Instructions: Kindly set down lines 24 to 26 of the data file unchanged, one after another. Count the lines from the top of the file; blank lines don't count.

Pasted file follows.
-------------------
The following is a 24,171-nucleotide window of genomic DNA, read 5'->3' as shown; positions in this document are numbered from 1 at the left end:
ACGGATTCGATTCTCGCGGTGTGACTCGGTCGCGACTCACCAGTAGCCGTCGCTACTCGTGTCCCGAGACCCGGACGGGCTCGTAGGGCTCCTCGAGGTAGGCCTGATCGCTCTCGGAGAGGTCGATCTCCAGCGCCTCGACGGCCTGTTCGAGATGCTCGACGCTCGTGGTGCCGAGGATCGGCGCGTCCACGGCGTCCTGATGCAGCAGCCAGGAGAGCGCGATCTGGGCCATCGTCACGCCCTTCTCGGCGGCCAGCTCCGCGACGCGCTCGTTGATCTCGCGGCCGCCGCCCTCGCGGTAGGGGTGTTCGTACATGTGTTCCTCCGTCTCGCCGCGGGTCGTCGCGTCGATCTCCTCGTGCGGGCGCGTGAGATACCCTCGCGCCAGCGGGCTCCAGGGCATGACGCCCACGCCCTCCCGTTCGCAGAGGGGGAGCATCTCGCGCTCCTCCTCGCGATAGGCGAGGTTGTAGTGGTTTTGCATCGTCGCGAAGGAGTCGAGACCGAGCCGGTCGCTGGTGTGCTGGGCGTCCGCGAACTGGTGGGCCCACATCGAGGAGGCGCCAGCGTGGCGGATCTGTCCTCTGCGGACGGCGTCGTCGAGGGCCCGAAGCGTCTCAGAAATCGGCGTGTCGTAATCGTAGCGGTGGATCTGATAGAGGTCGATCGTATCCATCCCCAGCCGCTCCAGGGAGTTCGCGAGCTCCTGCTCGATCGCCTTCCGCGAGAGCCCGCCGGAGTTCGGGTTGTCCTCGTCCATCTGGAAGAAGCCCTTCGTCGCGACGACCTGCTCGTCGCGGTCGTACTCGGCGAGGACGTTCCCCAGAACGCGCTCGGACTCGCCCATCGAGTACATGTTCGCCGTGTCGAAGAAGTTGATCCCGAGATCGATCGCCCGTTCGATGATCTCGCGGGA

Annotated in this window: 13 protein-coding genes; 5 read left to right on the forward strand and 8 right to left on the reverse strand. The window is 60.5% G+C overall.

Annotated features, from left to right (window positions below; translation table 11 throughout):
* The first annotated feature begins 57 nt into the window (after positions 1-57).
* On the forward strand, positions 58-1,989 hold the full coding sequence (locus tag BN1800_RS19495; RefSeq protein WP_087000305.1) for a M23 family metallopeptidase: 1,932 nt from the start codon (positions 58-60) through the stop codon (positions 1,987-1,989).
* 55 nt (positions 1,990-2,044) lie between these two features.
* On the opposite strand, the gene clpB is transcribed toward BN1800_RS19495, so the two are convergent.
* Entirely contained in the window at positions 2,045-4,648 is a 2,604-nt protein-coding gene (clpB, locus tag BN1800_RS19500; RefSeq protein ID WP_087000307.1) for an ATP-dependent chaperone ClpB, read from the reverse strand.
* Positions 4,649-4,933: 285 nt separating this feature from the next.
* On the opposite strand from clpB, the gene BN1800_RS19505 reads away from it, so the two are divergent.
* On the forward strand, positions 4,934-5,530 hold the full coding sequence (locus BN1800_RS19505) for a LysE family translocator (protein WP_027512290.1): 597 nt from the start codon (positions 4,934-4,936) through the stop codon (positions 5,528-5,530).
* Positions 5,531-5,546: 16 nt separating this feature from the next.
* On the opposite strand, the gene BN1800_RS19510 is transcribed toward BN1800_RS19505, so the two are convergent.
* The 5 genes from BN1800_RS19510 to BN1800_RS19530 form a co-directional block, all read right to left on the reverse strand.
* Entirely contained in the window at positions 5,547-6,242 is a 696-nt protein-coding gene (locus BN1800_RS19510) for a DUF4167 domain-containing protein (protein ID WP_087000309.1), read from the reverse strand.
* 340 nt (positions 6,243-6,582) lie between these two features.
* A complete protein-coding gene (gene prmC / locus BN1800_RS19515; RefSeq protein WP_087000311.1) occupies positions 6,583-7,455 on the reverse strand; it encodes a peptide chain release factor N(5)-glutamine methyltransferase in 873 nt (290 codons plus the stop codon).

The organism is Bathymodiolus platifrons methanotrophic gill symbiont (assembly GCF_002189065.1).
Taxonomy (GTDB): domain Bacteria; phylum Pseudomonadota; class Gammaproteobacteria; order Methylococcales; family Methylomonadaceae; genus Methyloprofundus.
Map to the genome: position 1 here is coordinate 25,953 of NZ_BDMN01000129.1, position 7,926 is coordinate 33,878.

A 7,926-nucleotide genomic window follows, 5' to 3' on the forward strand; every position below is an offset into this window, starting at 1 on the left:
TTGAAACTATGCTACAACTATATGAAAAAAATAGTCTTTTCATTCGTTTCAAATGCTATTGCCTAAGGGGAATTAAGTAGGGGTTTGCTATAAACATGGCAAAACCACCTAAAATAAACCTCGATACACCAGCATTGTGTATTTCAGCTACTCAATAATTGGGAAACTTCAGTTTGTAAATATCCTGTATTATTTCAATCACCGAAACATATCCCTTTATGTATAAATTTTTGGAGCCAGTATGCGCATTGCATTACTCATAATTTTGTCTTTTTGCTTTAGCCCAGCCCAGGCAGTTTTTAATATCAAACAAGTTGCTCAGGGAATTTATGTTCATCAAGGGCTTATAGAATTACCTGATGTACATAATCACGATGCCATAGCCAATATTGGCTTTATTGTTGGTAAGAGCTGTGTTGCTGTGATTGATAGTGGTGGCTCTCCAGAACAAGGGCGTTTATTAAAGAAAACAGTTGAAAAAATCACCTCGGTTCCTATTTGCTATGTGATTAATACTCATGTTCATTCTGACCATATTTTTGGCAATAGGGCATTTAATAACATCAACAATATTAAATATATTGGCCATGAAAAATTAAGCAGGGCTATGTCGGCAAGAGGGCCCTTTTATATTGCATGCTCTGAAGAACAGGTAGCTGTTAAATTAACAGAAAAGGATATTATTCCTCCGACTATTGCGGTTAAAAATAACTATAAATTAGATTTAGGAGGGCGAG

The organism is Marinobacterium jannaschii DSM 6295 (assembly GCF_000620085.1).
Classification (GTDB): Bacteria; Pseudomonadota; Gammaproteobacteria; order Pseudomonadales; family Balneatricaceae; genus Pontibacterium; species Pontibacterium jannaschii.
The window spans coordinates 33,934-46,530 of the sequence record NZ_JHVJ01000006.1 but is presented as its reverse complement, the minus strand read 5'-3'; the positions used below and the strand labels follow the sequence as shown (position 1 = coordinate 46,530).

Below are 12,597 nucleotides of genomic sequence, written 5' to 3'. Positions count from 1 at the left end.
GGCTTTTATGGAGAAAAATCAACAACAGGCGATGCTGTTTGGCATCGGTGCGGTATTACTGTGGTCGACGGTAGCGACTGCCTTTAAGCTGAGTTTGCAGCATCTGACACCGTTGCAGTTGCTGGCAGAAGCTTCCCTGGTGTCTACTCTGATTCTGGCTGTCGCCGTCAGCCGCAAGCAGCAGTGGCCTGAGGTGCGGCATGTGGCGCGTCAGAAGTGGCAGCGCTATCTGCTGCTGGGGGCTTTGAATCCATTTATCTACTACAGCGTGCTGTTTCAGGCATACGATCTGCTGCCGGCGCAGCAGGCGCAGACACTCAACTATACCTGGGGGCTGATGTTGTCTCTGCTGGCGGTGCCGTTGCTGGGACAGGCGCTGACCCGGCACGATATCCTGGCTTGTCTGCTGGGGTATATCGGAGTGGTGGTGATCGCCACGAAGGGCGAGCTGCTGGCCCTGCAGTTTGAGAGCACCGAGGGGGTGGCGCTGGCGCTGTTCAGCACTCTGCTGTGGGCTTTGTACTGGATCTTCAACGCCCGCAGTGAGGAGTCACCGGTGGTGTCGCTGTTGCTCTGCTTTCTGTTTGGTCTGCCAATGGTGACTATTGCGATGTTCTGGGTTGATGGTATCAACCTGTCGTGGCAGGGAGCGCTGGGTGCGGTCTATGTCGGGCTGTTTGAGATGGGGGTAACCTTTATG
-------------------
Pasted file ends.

The organism is Marinobacterium jannaschii DSM 6295 (assembly GCF_000620085.1).
Classification (GTDB): Bacteria; Pseudomonadota; Gammaproteobacteria; order Pseudomonadales; family Balneatricaceae; genus Pontibacterium; species Pontibacterium jannaschii.
The window spans coordinates 33,934-46,530 of the sequence record NZ_JHVJ01000006.1 but is presented as its reverse complement, the minus strand read 5'-3'; the positions used below and the strand labels follow the sequence as shown (position 1 = coordinate 46,530).